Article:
Bank Street Books, New York City, which has been celebrating 40 years in business
with events during the past month. Owned by the Bank Street College of
Education, the store began in the lobby of the college, mainly selling
And on the occasion of the 25th birthday of Mrs. Nelson's Toy and Book Shop, La Verne, Calif., the Inland Valley Daily Bulletin talked with Mrs. Nelson herself--Judy Nelson--who is now retired but whose family still owns and operates the store.
The store's main anniversary party will be held this Sunday at 2 p.m. and features Laura Numeroff, author of If You Give a Mouse a Cookie. Cake but no mouse or cookie is promised.
Fire Petal Books,
Centerville, Utah, opened in August, but "getting a regular flow of
customers coming in to help keep the store in business has been a
challenge. So has paying the rent," the Standard-Examiner reported. The bookshop has launched an online effort to raise awareness and funds.
lot of people are shopping at these big stores that sell books for
less, but because we are a small business, we aren't really able to do
that," said owner Michelle Witte, adding, "If you are buying locally you
are supporting the economy in your area. There are a lot of independent
businesses that really need help from their community."
William Fotheringham, the Guardian's cycling columnist and author of Cyclopedia: It's All About the Bike, recommended his top 10 cycling novels:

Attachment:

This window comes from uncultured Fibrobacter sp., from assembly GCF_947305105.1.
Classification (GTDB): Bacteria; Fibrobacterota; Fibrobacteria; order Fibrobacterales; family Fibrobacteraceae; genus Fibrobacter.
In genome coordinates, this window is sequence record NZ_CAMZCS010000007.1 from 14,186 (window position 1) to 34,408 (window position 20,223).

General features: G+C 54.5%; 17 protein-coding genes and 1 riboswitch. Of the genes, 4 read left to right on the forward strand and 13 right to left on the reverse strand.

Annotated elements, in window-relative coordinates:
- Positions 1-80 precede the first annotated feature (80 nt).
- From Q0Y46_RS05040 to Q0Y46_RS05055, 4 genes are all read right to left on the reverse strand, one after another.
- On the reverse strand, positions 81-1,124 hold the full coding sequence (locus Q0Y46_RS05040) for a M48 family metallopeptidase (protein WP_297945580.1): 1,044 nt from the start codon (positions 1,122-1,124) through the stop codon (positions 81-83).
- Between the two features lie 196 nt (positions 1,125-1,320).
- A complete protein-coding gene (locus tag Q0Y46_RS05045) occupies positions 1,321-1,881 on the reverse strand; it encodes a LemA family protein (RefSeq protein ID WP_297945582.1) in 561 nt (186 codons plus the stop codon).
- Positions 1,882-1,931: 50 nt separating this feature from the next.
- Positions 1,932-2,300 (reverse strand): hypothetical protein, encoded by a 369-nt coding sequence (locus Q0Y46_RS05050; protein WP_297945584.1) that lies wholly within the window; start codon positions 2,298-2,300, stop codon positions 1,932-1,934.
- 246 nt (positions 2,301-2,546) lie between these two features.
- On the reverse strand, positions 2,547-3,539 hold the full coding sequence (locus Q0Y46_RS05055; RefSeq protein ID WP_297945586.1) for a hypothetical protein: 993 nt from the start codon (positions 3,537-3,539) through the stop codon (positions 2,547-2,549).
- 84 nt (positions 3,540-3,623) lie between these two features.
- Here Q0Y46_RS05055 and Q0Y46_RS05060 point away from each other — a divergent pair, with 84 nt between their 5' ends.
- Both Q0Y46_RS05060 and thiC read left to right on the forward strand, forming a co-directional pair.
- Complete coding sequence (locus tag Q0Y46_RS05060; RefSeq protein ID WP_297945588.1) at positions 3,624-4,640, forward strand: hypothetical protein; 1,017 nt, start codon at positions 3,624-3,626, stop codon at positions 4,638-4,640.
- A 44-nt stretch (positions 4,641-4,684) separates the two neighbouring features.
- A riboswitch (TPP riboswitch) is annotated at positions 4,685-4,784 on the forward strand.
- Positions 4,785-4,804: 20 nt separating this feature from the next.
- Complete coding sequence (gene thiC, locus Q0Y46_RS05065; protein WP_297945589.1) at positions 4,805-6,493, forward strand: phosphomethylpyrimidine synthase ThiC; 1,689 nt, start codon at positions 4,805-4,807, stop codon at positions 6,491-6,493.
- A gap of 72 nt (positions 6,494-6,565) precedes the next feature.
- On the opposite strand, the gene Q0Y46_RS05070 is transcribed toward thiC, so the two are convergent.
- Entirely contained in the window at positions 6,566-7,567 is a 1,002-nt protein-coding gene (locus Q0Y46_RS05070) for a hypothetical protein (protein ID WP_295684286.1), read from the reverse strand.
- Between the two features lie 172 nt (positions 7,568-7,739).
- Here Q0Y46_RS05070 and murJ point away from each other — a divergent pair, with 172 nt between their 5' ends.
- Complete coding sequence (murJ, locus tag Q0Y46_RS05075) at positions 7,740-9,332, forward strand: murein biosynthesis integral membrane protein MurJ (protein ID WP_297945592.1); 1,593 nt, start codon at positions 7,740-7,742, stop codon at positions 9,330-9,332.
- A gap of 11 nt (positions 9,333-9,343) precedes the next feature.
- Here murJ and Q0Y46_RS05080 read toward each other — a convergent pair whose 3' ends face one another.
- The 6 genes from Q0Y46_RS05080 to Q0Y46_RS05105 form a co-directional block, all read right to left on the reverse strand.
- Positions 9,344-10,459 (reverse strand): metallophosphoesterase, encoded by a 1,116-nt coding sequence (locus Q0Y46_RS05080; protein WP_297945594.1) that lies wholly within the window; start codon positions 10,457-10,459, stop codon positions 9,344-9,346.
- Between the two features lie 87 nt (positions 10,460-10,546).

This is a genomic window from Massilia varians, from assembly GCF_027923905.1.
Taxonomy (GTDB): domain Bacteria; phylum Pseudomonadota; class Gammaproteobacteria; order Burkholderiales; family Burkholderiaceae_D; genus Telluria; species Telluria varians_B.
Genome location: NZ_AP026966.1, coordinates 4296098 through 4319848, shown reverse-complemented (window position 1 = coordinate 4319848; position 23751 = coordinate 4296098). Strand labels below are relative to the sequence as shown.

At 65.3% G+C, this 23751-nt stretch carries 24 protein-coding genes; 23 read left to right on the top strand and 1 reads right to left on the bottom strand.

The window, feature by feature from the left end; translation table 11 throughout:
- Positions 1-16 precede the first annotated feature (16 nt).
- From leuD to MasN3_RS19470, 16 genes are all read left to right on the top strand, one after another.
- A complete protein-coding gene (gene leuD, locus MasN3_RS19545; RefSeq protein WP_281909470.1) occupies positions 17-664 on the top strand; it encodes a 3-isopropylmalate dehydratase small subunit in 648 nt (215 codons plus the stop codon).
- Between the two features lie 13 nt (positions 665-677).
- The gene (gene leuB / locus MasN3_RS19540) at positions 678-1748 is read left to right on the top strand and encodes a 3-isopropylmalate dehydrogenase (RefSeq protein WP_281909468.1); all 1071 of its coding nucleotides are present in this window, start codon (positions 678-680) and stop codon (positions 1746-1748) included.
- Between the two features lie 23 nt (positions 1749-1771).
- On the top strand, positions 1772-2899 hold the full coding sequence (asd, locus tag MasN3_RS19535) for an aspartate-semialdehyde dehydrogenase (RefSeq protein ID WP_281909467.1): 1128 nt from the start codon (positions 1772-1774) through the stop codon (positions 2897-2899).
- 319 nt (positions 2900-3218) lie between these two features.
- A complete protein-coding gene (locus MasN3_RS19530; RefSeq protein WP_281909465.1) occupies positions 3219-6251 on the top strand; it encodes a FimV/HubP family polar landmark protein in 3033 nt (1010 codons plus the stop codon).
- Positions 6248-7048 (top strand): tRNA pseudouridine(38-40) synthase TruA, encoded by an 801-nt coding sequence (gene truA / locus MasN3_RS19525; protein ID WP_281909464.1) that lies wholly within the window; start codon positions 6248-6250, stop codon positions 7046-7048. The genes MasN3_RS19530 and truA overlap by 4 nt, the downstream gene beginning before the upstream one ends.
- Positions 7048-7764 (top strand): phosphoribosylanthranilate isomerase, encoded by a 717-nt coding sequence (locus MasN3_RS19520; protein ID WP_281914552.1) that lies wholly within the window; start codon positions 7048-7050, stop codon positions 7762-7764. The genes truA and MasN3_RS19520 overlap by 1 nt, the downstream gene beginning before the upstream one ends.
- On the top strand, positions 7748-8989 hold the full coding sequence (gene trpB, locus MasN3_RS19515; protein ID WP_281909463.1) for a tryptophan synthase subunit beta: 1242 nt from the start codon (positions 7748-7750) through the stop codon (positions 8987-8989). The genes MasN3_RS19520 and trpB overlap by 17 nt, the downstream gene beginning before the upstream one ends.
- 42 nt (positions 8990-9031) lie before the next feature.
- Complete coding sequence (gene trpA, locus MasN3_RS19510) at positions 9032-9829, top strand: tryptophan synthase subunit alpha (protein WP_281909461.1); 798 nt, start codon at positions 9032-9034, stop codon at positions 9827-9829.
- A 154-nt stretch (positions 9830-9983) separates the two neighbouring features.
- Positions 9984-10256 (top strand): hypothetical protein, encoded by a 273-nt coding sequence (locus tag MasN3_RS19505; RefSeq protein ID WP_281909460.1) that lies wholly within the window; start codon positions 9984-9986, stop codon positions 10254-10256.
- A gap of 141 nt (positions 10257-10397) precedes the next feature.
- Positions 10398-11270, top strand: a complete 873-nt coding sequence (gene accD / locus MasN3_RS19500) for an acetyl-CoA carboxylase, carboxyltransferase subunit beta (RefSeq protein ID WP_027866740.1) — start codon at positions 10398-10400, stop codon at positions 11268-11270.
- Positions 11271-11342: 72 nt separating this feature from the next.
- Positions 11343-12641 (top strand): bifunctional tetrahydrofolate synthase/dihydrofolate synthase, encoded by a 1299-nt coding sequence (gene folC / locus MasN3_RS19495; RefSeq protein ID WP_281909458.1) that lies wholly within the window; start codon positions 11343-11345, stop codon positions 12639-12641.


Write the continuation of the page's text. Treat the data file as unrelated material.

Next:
"The criteria I imposed were deliberately restrictive: the novel has to
be centered on the act of cycling, rather than merely including bike
riding as a means of transport or in background description. Sadly, this
eliminated the short passage in The Sun Also Rises in which
Hemingway describes the riders in the Tour of the Basque country, and on
the same count I ruled out Alfred Jarry's chapter on cyclists involved
in a perpetual motion race in The Supermale."
Next week, an enhanced app version of Bram Stoker's classic novel will be available for the iPad. USA Today reported that Dracula: The Official Stoker Family Edition
"is a Halloween surprise that mixes words, music and video-game-like
features.... In addition to nearly all of the original novel (about 300
pages), the cutting-edge application contains interactive versions of
journals, notes and maps. Also hidden in the application: the entire
1922 film Nosferatu, an unauthorized film version of the Dracula
story directed by F.W. Murnau, and an Orson Welles radio adaptation, as
well as Stoker's death certificate (added after the family approved of
the product). Beyond the mood music, the enhanced book app has 21
independent rock songs that complement chapters, a move 'to appeal to